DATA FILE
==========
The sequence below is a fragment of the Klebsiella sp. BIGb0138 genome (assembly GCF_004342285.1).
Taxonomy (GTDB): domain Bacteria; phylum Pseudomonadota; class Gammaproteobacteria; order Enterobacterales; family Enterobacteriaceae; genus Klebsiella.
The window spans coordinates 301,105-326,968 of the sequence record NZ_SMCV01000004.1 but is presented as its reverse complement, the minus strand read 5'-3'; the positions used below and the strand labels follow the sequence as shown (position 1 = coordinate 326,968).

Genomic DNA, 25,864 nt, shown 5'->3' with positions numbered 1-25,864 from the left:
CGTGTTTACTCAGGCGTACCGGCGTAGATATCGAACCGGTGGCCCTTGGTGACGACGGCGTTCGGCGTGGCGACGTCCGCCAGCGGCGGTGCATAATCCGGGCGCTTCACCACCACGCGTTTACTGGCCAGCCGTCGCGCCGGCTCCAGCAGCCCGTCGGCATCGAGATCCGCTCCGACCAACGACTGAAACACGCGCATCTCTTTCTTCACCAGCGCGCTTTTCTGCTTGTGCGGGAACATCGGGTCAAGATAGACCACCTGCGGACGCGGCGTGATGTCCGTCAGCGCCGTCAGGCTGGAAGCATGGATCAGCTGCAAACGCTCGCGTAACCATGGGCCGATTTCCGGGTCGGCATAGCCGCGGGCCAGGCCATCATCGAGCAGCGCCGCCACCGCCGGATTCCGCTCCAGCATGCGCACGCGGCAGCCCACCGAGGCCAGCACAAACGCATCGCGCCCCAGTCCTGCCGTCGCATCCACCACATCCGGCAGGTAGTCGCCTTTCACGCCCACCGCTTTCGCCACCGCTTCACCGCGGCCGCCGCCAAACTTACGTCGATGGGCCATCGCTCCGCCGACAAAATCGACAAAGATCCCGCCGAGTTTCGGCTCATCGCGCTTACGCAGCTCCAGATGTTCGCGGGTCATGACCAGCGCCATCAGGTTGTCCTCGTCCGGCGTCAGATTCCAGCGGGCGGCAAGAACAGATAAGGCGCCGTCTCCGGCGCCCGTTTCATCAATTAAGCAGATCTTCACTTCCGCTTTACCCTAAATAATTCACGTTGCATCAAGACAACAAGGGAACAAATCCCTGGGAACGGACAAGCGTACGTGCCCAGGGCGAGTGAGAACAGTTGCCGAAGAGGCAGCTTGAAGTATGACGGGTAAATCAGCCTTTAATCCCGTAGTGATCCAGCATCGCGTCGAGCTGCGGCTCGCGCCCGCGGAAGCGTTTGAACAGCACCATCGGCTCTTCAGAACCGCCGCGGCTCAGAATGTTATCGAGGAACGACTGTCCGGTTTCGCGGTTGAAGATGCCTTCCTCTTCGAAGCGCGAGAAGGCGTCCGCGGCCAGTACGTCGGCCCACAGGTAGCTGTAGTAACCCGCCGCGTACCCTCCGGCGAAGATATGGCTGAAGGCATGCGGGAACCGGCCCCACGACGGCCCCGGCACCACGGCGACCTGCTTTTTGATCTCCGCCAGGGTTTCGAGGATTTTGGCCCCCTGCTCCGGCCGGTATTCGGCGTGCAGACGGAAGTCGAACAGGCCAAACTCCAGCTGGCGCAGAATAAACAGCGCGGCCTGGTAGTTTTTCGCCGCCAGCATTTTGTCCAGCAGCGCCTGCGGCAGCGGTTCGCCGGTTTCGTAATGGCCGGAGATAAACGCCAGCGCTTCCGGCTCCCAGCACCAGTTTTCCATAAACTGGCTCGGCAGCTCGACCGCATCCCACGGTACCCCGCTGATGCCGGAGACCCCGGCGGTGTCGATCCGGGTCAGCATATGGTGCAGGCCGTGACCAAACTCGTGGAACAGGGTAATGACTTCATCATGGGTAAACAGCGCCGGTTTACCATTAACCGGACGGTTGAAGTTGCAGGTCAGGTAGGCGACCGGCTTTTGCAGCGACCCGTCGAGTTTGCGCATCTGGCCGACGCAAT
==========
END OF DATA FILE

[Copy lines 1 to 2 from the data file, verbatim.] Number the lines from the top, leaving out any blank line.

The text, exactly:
The sequence below is a fragment of the Klebsiella sp. BIGb0138 genome (assembly GCF_004342285.1).
Taxonomy (GTDB): domain Bacteria; phylum Pseudomonadota; class Gammaproteobacteria; order Enterobacterales; family Enterobacteriaceae; genus Klebsiella.